How can you choose a good cloud provider?

  • 31 May 2021
  • Reading time: 8 min
  • Hosting

Cloud computing allows us all to make our work much more mobile, cost-effective and secure. We no longer depend on bulky computers or servers nearby. Instead, entire companies can switch to a cluster of computers in a data centre. But how can you choose the best cloud provider to meet your needs? In this article, we will help you make the right choice! 

What is the cloud?

When we talk about the cloud, we are actually talking about the network on which cloud computing is centralised. Wikipedia describes cloud computing as follows: 

Cloud computing is the on-demand availability of computer system resources, especially data storage (cloud storage) and computing power, without direct active management by the user. The term is generally used to describe data centres available to many users over the Internet.

In other (and simpler) words, the cloud allows you to work with data and software that are not actually on your own computer.

What is cloud computing

The best-known cloud services are undoubtedly storage services such as Google Cloud, iCloud or Microsoft OneDrive, which provide you with (sometimes free) storage space: a virtual hard drive on which you can store documents or other files. 

What is a cloud provider?

A cloud provider or cloud service provider is a company that offers cloud services, such as infrastructure, software or storage. The cloud allows you to work wherever you are – there is no need to lug around hard disks – and it also helps you save time and money (because you share all the costs with the other people using the servers), plus you do not have to struggle to maintain your cloud server.

What is a cloud provider - Combell - Amazon - Google

A cloud provider generally offers three types of cloud services:

  • Software as a Service (SaaS): software as an online service, such as Microsoft 365 or Dropbox
  • Platform as a Service (PaaS): tools and space for developers to develop applications
  • Infrastructure as a Service (IaaS): servers, hard disks, network equipment, etc.

There are several major cloud services. Most people know Software as a Service like Google Drive, Dropbox or Microsoft 365. Although the storage of Dropbox and Google Cloud, for example, is also Infrastructure as a Service, in the sense that you use the physical servers of these applications.

When you use Google Drive, for example, your cloud provider is Google. But a cloud provider is more than that. If you are thinking about migrating your entire company to the cloud, you can opt for Managed Cloud Solutions provided by a cloud provider. With this, your provider actively searches for the best solution for your data, processes or apps.


The company 'Applications & Sons' develops apps. Users can download its apps, but 'Applications & Sons' does not have an infrastructure of its own to make all apps work for all users, and to store all the information about those users. Since 'Applications & Sons' is unable to predict how popular certain apps will become, it has opted for a cloud solution with auto-scaling provided by a cloud provider: this makes its cloud 'elastic' and capable of handling peak loads automatically.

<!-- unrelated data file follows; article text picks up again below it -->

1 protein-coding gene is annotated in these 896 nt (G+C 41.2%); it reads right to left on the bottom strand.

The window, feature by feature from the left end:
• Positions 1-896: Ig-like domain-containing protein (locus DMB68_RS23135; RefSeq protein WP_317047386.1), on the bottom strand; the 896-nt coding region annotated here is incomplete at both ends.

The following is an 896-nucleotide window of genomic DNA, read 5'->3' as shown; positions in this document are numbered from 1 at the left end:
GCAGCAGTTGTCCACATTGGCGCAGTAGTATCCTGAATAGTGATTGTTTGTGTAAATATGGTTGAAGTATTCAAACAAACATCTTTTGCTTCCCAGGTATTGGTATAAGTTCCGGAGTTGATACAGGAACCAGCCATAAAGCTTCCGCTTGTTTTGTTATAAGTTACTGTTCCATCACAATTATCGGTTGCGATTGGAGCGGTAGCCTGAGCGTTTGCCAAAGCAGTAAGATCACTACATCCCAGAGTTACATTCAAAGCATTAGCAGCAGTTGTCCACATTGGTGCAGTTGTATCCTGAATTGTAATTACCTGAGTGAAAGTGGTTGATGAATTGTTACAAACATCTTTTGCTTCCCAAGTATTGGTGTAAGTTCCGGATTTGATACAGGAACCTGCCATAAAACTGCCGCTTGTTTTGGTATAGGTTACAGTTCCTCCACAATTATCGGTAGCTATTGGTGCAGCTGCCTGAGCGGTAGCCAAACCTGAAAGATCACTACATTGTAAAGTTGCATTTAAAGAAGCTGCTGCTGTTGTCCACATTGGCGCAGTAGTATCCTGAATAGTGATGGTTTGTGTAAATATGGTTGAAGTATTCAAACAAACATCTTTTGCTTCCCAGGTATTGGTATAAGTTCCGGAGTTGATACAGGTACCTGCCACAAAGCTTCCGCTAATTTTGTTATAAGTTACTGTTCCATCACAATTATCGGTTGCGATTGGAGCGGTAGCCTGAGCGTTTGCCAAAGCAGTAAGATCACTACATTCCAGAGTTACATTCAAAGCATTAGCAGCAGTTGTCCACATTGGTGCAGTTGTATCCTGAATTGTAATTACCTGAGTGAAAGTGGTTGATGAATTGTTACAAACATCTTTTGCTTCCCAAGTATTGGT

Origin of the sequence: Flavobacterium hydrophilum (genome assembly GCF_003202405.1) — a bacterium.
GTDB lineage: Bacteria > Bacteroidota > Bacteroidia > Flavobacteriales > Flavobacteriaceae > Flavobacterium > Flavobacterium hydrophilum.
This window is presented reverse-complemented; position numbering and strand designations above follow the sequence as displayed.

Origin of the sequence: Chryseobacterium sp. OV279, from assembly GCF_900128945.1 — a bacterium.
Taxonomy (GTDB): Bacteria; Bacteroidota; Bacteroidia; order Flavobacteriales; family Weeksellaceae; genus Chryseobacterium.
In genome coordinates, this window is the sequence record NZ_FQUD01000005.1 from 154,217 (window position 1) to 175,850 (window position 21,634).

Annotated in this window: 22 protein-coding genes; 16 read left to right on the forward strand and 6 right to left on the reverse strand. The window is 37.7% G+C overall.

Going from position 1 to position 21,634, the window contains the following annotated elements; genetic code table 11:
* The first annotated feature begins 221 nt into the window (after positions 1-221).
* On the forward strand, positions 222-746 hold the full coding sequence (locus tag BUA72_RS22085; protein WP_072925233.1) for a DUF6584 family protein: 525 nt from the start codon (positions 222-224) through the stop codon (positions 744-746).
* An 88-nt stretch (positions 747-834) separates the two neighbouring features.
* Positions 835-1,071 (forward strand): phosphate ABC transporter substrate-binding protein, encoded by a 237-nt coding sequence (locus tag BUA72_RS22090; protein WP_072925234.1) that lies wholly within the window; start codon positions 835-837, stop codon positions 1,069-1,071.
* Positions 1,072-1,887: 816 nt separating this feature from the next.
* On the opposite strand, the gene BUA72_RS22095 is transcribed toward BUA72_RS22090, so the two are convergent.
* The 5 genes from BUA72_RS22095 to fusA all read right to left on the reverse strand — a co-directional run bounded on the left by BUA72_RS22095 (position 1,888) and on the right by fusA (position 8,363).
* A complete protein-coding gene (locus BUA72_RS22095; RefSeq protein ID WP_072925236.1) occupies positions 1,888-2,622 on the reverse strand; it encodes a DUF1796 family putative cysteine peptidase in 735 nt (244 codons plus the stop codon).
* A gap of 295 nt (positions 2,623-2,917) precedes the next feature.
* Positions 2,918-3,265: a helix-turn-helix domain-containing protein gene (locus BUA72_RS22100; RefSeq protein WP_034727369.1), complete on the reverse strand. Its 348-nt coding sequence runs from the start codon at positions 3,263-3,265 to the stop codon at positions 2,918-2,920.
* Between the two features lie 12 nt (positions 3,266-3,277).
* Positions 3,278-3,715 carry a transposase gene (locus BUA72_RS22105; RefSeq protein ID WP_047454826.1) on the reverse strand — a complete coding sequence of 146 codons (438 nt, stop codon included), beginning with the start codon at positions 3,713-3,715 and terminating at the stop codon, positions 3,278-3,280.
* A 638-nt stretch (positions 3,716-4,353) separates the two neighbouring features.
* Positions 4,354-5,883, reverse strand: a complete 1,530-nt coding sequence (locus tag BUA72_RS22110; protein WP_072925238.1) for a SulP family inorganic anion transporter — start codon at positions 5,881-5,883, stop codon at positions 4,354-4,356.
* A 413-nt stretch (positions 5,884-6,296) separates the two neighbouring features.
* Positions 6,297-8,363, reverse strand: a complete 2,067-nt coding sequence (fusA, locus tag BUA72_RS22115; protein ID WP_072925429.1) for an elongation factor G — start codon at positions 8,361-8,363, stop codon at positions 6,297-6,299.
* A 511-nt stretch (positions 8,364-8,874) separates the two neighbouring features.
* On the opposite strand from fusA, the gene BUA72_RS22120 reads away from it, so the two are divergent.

What should you look for in a cloud provider?

When you entrust your data to a cloud provider, you want to be sure that the provider offers the best environment for your data. That is why we have listed nine points you should consider when choosing a cloud provider.

1. Where are your data stored?

When you use the services of American providers such as Google or Amazon, there is a good chance that your data will be stored in the United States. Currently, there is a lot of wrangling between the United States and Europe over data secrecy.

Data that are stored on American territory may be accessed at the request of the government pursuant to the Patriot Act. And now, information that is stored by an American company, but on, say, European territory, may also be accessed pursuant to the CLOUD Act.

The chances of the President of the United States looking at your embarrassing photos are not that high, but companies that do not want to disclose their sensitive information should definitely look for a more local cloud provider.

Because on the other side of the globe, in China, people are not particularly careful with data either – just remember the accusations of espionage against Chinese company Huawei.

Combell manages your cloud in the best circumstances in the Interxion data centre in Zaventem

So, our tip: choose a secure cloud provider based in Europe. With Combell, for instance, you always know exactly where your data are stored. Our data centres are located in Belgium and, to a lesser extent, in the Netherlands.

2. Compliance with the GDPR

The GDPR (General Data Protection Regulation) is a European privacy law, which aims to protect your users' data.

The GDPR is very clear when it comes to storing data, as DNS Belgium puts it:

When you store data, you must provide adequate protection thereto and ensure the guarantee thereof.
Any breach of data security must be reported within 72 hours.
The person whose data you store has the right to access, peruse, improve, and have the data removed. The company must be able to produce an electronic copy of his private file.